• "Celebrating the Richness of Paleontology through Fossil Hunting"

St. Clair Fossil Trip

Fossil Fern Hunting in Central PA

Carboniferous - Pennsylvanian (~300 - 308 m.y.o.)

April 2011

PLEASE NOTE: THIS AREA IS NOW CLOSED TO COLLECTING

St. Clair fern pit

St. Clair fern pit




This video shows how to extract a large fossil fern plate, that hopefully has ferns on it!



Spring has arrived, and so has the fossil collecting season! It's time to build those castles in the sky! What rare discoveries will be made? Will I find a new dinosaur species, a long lost tetrapod that will re-write evolution, or a giant trilobite mass mortality plate? Oh how wonderful it is to dream, to have illusions of grandeur.

The first planned trip of 2011 was a modest one. I was to head back to St. Clair. The mission was to find a better fern plate than what was found last trip. I knew I may be hunting unicorns, but that's what makes fossil hunting fun. If nice fossils were easy to find, it would be boring!

Every time I have driven to this fern site, I noticed arrays of trailers unloading quads and dirt bikes. The quad paths through the abandoned mines must be extensive. They also run through the fern pit. So, I figured, instead of parking and huffing it to the fern site, I would try to drive. How difficult could it be? Soon my SUV (without off road tires) and I were bouncing through the quad paths. Four thoughts were going through my mind as I wandered the quad paths: "Don't get stuck in the mud," "Don't hit bottom," "Don't pop a tire," and "Don't break an axel!" Eventually I arrived at the fern pit. I realized it would have been faster if I walked in. However, I would not have hike the ferns out of the pit!

Once there, I scanned the area, looking for a good spot to find a potential famous white fern plate. Once a spot was found, I hunkered down and got ready to spend a couple hours digging out a big slab. It's all or nothing for me, slabs fewer than 2 feet don't count!

A few hours later (that's including much time spent procrastinating) the slab was ready to be lifted. Would it be a large frond with dozens of fern specimens all bright white? Or worst case, would it be an empty slab? Once lifted, it wasn't quite worse case, but it did not contain ferns. Instead, there was a large tree branch (maybe Cordaites?) running dead center down the plate. Unfortunately, when a large branch like this runs across the shale, it usually disrupts the rest of the matrix. I did not find my unicorn. If only I dug two foot to the right, I may have found it!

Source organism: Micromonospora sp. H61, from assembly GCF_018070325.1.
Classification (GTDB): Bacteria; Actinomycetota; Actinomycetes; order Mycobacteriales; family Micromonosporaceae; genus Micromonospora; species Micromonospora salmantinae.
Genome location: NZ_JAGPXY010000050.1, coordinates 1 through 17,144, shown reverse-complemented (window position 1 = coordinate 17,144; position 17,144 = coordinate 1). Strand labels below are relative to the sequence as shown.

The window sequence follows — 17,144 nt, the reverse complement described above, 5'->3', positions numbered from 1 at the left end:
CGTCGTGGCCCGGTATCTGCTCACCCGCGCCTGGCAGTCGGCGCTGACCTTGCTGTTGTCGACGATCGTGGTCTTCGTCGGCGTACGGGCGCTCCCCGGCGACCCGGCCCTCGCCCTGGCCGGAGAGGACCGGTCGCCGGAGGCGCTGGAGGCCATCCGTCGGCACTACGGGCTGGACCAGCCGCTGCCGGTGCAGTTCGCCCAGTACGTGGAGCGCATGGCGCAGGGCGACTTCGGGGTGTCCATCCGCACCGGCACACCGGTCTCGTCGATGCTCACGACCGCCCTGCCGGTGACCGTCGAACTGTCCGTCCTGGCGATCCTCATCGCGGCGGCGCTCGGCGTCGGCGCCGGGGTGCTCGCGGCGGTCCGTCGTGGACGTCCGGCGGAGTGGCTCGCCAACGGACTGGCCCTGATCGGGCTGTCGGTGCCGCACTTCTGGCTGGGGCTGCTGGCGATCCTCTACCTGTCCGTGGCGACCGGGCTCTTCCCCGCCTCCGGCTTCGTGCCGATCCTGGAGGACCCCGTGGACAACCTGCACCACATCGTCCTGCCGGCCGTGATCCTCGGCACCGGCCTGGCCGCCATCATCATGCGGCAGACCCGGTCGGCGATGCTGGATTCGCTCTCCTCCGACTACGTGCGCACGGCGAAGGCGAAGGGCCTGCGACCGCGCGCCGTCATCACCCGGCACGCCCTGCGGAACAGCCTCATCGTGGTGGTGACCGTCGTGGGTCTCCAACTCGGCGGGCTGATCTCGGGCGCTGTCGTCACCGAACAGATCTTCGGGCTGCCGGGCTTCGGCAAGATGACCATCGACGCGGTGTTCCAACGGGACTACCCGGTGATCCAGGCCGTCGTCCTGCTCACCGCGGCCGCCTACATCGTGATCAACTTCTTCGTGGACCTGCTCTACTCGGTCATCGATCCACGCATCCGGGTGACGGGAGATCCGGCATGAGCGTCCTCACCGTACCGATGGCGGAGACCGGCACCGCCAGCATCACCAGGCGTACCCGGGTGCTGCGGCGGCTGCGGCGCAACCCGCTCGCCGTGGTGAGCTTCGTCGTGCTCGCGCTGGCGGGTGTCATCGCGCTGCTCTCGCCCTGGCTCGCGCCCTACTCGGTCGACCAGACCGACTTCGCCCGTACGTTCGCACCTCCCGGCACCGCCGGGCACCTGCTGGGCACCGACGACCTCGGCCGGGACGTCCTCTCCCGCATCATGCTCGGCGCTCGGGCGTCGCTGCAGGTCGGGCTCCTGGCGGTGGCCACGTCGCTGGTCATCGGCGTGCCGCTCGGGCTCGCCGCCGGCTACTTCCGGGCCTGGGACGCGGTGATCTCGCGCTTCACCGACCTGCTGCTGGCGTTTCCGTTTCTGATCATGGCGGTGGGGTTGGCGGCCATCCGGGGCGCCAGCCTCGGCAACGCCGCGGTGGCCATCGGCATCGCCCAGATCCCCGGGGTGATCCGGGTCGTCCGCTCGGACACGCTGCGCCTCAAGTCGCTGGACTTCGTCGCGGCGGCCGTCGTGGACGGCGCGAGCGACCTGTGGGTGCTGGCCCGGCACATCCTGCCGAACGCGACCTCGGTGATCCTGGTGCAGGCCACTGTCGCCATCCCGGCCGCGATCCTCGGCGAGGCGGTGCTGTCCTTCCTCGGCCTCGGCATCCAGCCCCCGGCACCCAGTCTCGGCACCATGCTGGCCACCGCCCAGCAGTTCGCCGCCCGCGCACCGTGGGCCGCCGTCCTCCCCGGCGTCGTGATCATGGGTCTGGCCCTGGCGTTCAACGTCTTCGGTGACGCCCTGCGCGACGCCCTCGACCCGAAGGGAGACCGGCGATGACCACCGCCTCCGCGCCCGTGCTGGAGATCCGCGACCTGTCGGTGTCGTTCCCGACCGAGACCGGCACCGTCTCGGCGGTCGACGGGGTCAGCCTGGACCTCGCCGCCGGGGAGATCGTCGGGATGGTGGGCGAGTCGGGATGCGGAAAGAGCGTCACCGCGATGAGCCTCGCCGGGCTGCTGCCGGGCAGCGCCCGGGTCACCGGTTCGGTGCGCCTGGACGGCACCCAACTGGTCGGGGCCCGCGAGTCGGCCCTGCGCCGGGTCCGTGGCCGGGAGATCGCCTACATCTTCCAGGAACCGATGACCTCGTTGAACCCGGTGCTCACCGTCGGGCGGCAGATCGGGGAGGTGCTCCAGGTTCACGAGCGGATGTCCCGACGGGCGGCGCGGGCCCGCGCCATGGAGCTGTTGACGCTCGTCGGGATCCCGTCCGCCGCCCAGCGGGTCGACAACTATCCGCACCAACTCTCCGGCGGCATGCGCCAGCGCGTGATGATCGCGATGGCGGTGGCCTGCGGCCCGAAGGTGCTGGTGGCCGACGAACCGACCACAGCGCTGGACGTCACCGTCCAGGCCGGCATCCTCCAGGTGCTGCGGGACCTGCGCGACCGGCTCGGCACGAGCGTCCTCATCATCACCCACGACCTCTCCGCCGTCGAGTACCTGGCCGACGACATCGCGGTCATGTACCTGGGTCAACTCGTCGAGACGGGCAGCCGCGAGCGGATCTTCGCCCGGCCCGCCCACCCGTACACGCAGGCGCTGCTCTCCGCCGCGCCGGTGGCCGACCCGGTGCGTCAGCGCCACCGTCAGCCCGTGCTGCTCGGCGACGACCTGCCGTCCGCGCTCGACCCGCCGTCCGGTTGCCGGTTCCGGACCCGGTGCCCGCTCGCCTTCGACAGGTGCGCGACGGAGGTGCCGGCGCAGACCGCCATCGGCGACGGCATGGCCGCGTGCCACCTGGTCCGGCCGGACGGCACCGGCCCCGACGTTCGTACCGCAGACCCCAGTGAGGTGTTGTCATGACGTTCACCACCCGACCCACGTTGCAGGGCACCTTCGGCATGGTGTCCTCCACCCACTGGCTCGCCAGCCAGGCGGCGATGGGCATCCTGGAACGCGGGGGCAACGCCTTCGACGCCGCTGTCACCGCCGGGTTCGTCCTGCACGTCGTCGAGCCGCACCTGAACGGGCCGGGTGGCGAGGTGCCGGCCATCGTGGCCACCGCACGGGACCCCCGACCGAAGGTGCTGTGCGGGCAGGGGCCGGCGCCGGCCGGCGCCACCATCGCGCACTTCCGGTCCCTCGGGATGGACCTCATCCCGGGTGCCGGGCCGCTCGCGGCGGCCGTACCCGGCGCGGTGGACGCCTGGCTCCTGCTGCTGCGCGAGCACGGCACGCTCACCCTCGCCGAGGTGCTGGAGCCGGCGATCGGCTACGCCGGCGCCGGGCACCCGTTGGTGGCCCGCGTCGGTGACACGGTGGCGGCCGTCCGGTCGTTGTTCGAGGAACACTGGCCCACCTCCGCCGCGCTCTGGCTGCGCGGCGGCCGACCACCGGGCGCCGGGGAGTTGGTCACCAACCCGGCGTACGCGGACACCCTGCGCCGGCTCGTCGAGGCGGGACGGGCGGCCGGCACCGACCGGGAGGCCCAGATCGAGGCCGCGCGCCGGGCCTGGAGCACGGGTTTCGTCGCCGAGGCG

After that disappointment, I spent the little energy I had left sorting smaller debris, searching for less common specimens.




Below are Sample fossils from the trip:


This is the plate with the fossil tree branch section.

This is the plate with the fossil tree branch section.



Here is a closer view of the fossil tree branch section.



This is the foilage (a leaf) of a Lepidodendron tree.



Here is a closer view, enhanced. The fossil is poorly preserved.



This is a sphenophyllum stem fragment. Instead of seeing the sprawled out leaf, this appears to be a side view.



Here is a closer view of the sphenophyllum stem fragment.





Recommended Books for the Pittsburgh Roadcuts:


A Guide to Pennsylvanian (Carboniferous) Age Plant Fossils of Southwest Virginia
by Thomas F. McLoughlin, 2013

Yes, I know it says Western Virginia, but the Coal forests in Western Virginia was very similar to the forests of Central PA. It was one giant forest that ran down the ancient delta.

This book is chulk full of illustrations, 280 to be exact, many of which are in color. These illustrations makes identifying almost any carboniferous plant fossil a simple task. If you collect fossil ferns from the Carboniferous, this well organized book will serve as your identification guide.




Fossil Collecting in the Mid-Atlantic States: With Localities, Collecting Tips, and Illustrations of More than 450 Fossil Specimens
by Jasper Burns, 1991

This book is a classic! Although some of the fossil hunting site listed in this book no longer exist, it shows what fossils can be found in the same area. What makes this book a classic is Jasper Burns incredible sketches of the locations and the fossils found at each location. It is a very descriptive and useful guide book. Even after all these years, I still find myself referencing it!

Included are numerous Carboniferous plant sites in Virginia, West Virginia, Pennsylvania, and Maryland.



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